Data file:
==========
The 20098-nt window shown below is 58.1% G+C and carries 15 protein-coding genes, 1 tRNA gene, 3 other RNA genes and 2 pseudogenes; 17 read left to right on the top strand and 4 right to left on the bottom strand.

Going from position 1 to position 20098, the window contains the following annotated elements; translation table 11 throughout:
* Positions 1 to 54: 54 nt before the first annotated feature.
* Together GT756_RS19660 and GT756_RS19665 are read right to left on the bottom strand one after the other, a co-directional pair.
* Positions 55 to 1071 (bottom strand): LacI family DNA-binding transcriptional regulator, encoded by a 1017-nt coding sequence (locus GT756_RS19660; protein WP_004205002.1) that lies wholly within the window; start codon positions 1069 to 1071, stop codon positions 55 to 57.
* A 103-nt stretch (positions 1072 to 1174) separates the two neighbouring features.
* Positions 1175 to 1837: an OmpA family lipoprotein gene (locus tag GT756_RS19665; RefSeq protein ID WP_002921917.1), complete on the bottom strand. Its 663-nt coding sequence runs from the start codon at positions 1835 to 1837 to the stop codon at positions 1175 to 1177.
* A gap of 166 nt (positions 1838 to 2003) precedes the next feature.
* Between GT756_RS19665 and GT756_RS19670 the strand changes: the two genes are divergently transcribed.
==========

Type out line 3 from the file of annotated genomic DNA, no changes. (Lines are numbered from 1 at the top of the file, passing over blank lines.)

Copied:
* Positions 1 to 54: 54 nt before the first annotated feature.